'I could have sex with you if I wanted to - I just don't want to'
Ah yes. Precious memories. I think I was 19 when this was said to me. I worked in a call centre at the time and I WISH I was joking when I said I'd been called into the big bosses office because my 'daddy issues' were affecting my performance. I was told that I should cut my Dad off, dump my boyfriend, stop leading on the guy from IT and that if he wanted to have sex with me 'right here right now' he could, he just doesn't want to.
All of that in one meeting? Yes - it was an absolute dream to work for that company. This is the same company who sacked me the same day I told them I had been diagnosed with a mental health condition.
Don't get me wrong - I don't claim to have been a perfect employee (or even a very good one at all...). My sickness levels were high, I often fell out with colleagues and definitely didn't see myself having a future there, so I wasn't very invested.
During the time I worked there, I was in an abusive relationship, newly diagnosed with a mental health condition and struggling financially. All of which I disclosed to them.
I don't want to get into why this particular employer was terrible (I think that's obvious already), but believe me when I tell you that everything you've read so far is just one of the many sexist experiences I've had in the workplace, and I am certainly not alone in having multiple examples.
I've more often than not had male bosses (shocker). Off the top of my head I can think of 6 of them who have made a sexual advance, created situations where we would be alone in which to do so, punished me professionally if I didn't go for it AND got nasty afterwards.
Maybe I've been unlucky and my life experience has put me in front of a lot of questionable people. Don't worry though because I have a plethora of more subtle examples too.
When I was in my mid twenties I realised how I'd been treated wasn't normal - it had just been normalised. I got a job in HR and started to realise what I would have to do if a woman came and told me these things were happening to her. If only I'd have known then what I knew now I thought to myself.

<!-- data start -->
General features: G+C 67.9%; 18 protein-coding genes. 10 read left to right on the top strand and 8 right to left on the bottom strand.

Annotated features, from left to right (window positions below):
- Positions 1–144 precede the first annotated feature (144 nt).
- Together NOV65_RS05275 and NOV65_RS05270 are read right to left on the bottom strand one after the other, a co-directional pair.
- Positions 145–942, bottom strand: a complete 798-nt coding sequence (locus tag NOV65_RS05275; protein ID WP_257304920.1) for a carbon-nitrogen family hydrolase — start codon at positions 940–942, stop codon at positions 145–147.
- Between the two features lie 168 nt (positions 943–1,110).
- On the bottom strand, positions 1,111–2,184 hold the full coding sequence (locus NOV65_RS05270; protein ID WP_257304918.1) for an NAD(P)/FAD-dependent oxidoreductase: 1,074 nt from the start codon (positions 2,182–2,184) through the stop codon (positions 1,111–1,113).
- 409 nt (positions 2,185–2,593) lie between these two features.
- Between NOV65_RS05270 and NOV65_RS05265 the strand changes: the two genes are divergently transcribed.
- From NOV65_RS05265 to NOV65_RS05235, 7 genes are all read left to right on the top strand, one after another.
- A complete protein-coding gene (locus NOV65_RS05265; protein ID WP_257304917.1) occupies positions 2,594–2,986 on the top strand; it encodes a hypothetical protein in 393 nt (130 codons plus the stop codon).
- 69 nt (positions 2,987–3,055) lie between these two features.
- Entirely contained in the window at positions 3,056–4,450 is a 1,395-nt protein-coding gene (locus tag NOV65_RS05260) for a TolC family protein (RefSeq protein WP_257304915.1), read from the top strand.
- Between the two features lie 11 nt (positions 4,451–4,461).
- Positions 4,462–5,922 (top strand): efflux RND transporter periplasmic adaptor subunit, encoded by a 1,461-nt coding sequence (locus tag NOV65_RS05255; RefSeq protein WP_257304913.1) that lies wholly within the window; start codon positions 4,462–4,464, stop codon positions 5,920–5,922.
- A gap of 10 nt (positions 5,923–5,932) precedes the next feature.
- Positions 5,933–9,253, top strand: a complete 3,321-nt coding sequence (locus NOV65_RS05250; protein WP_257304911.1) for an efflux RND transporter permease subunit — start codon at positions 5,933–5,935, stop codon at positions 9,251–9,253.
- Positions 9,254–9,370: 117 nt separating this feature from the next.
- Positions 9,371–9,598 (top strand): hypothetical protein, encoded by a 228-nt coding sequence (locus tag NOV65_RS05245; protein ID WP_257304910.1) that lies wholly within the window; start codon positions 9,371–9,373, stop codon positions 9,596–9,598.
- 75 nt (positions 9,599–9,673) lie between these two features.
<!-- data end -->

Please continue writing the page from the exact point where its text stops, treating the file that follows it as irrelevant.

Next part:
But - even in this 'new world' for me - where I was treated fairly, I could disclose my disability without fear of losing my job, my colleagues were understanding and my manager - supportive (and a woman!), I still found myself met with sexism.
I got into a relationship with a male colleague and for around a year, we kept this private from everyone else.
I had wrongly assumed that when people found out, we would be treated the same. We absolutely were not.
I believe some of this could have been down to superiority - by the time people found out, he was a senior manager at the company and I was not. However the differences in reaction, and how I was treated afterwards was shocking, even from my female peers.
Firstly there was the fact that 3 women deleted me as a Facebook friend as soon as they discovered the news, and didn't do the same to my partner.
Then, the constant questioning. He never got this - but I was quizzed constantly. When, how, why, how long for, what do we do at the weekends - a total invasion of my privacy that men don't seem to be expected to openly share.
Things became more complicated when it came to decision making that centered me. No one questioned my partner about his pay, his performance or his attitude since getting together, but you better believe they did me.
These microaggressions were most upsetting because it wasn't just coming from men. Women get used to dealing with a certain level of shit from men - but you hope for more compassion from women. Maybe that me putting misogynistic expectations onto women? Why should they be more compassionate? Over my working career I've been called trouble, sweetheart, darling, love - to name a few, and this doesn't even touch on the comments I've had about my tattoos, my body, my living arrangements, my car, my family life and more. I've been told I am too ambitious. Too young to get promoted. That I wanted it too much (wtf). I don't even have children - lord help you if you do, as we all know women are punished for that too.
Why is it that when navigating the workplace - women are just supposed to take all of this on the chin, not complain and deny the fact that it has an enormous impact on us?
Just kidding, that wasn't a real question, I know the answer and it's sexism.
Tell me the maddest thing that has happened to you at work at the hands of sexism